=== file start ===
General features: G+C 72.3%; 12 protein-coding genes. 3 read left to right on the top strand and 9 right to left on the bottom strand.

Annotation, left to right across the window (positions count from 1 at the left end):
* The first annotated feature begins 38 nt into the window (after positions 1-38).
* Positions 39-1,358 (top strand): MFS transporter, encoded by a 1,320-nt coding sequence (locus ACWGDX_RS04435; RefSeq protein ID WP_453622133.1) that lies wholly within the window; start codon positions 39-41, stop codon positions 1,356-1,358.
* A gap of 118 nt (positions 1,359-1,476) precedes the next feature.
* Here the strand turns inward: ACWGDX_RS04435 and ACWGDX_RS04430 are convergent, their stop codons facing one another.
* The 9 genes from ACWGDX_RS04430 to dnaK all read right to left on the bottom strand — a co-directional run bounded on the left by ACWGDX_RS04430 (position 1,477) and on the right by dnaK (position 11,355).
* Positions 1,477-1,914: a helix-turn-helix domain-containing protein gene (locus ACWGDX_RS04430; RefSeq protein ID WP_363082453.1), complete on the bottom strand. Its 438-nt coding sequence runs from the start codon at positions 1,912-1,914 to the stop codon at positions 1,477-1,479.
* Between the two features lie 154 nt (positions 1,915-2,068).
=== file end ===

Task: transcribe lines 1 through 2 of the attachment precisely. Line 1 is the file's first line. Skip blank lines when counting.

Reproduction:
General features: G+C 72.3%; 12 protein-coding genes. 3 read left to right on the top strand and 9 right to left on the bottom strand.

Annotation, left to right across the window (positions count from 1 at the left end):